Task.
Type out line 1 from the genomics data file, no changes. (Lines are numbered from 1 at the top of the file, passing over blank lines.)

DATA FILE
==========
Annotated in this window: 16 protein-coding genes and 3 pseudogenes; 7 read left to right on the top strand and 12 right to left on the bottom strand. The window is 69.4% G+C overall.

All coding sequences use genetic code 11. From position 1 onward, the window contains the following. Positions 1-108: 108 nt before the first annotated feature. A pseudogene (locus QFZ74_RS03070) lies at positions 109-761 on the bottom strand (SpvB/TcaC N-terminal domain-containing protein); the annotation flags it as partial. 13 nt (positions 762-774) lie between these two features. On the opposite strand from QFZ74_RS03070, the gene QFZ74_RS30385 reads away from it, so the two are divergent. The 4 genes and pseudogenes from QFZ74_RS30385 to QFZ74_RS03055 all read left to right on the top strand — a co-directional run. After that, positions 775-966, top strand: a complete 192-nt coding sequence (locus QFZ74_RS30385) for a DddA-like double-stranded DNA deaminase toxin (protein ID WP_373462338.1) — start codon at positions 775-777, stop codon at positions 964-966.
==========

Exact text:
Annotated in this window: 16 protein-coding genes and 3 pseudogenes; 7 read left to right on the top strand and 12 right to left on the bottom strand. The window is 69.4% G+C overall.